Posted on March 15th, 2013 No comments
Whether you decide to take a traditional path towards publishing your book or you go the DIY route and self-publish, every author needs a PR package to promote his or her writing.
Preparing these documents ahead of time makes it easier for you to put together a promotional package (whether you are mailing it or e-mailing it) to send to potential reviewers, interviewers, or even when you decide to send your manuscript out to potential editors or agents.
Here are a few ideas of what documents to include and ways to make sure you don’t just get the information across, but share your personality as well.
Every author needs to have a written profile, whether it’s 1 paragraph or enough to fill the inside flap of your book.
The length and style of your profile will differ depending on whether you’re using it on your website or if you are sending it to a potential editor or agent. With the latter, you may lean towards being more straightforward with your writing style, however the bio that you put on your website you can be a little more flexible with. Try infusing it with your own writing voice or writing and in a similar style to the genre you write in for a bio that will stand out from the masses.
The press release may seem a little old school in this digital age, but it is still a valuable tool to get the word out about your book launch, award, or other news related to your writing.
There are many opportunities for which you can write a press release – a new book; new event, appearance or book signing; updated website or new samples/excerpts to read; book sales or discounts. Use your imagination (but make sure what you are reporting is news and not just a way to get a little attention).
Again, while there is a specific style for the Press Release, that doesn’t mean you can’t have a little fun with it.
At Outstanding Ink, I have written quite a few Press Releases that have a little fun and are written with a more creative style while still keeping in mind that it is a business document that is used to announce news.
Book Blurbs/Cover Copy
Obviously, if you are promoting your latest book you want to include the back cover copy with any marketing material that you send out to bloggers or interviewers. It’s an easy way for them to feature you and your work and they can just copy & paste the content to their blog or website.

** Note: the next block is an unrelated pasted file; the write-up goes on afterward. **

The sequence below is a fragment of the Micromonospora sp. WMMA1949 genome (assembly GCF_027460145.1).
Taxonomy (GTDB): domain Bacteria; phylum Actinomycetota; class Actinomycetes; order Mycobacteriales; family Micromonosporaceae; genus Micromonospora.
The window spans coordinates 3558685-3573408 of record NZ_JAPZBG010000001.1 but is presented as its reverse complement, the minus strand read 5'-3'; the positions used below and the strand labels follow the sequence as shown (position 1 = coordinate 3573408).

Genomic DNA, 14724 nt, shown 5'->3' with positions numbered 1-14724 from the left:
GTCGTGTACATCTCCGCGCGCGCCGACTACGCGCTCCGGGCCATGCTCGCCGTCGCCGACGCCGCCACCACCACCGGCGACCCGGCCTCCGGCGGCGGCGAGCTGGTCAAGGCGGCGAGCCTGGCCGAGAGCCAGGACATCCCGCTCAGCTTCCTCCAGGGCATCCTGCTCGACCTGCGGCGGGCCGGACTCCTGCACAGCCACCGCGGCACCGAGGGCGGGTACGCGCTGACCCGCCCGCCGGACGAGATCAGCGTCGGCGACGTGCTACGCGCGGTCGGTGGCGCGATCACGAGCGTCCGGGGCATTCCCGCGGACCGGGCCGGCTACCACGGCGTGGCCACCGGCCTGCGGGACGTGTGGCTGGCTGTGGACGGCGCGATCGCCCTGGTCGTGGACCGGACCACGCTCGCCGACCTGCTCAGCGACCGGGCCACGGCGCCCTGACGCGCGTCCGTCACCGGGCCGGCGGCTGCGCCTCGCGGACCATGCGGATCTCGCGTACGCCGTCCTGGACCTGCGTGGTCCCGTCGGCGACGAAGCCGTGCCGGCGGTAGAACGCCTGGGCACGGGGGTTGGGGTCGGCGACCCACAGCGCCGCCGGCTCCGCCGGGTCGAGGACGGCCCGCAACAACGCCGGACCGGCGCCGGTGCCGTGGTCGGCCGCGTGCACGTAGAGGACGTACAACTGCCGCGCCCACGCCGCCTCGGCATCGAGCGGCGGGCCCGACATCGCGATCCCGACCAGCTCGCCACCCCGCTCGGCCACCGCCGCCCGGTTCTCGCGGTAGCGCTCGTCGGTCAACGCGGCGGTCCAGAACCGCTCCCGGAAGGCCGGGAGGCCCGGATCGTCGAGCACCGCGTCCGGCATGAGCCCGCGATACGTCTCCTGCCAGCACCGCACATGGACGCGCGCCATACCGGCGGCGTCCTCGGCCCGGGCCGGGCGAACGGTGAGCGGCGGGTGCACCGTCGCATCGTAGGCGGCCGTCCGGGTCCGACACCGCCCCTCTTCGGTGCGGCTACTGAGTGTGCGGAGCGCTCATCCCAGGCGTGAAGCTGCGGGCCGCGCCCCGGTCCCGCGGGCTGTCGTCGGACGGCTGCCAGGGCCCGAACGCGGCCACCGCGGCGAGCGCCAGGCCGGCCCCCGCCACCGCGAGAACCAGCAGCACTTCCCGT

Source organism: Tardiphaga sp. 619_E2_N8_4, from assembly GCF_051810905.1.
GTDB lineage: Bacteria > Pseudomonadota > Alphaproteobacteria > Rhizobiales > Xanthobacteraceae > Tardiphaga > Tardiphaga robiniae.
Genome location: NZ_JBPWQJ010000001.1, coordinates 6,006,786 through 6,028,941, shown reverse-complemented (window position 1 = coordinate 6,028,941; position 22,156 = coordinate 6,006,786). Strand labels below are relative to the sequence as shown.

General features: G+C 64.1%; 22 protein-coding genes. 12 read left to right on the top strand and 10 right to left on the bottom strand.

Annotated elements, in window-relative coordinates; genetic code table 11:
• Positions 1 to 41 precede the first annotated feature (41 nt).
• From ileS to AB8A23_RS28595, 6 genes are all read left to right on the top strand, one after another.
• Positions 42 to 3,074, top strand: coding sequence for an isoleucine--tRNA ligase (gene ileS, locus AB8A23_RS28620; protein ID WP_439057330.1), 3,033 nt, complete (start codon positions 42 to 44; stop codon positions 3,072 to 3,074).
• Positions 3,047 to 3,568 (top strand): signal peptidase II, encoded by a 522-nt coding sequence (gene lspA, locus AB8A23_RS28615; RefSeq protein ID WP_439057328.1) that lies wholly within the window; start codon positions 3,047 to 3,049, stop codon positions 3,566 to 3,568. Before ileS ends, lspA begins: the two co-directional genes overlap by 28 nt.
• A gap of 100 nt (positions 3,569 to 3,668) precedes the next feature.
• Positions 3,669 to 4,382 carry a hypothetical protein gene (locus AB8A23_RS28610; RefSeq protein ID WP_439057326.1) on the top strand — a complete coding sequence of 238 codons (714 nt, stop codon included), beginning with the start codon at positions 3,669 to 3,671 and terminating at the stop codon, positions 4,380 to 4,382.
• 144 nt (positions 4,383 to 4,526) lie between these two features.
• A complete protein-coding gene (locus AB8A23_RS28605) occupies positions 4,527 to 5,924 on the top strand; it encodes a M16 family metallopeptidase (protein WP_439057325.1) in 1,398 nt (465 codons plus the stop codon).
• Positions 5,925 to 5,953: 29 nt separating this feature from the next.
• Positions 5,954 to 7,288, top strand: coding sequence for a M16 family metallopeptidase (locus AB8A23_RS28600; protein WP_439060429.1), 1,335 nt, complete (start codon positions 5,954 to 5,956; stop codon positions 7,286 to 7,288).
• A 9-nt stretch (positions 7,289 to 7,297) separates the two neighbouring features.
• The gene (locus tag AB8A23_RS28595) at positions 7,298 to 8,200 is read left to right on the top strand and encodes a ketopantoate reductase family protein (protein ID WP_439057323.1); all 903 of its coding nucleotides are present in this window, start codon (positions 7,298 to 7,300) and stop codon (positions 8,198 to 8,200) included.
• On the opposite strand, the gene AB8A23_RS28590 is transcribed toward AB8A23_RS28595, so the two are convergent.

Although it might seem strange considering you just penned a 80,000+ word novel, sometimes, coming up with the cover copy can be the most difficult part to write.
One way to tackle that is to include it in the planning stages of writing your book. The text may change as you go from the initial idea through your first draft to the finished manuscript, but at least it allows you to get your basic idea on the page so you can focus on the core ideas of your book which will help you to sell it to both readers and reviewers.
Check out our Author Bundle, which offers a variety of different documents at a discounted rate or get in touch so I can help you figure out the direction you need to go to promote your writing in the best way.
Book Launch Marketing Material
Creating a few different pieces of marketing material focused around the launch of your book will help you to keep the buzz building long after launch day has come and gone.
Building up to the book launch with promos, blurbs, teasers, and excerpts are an excellent way to build buzz, but don’t forget to continue to promote your book in the weeks and months following its launch.
Collecting reviews, star ratings, blog features and other feedback from readers is built-in promotional material the you should send out to interested readers and bloggers to retain your book’s momentum and hopefully keep it rising up the best-seller chart.
If you need help compiling the information into a cohesive narrative, I can help you create compelling features that you can use to promote your book and keep the buzz going long after its launch.
Reviews and Press Clippings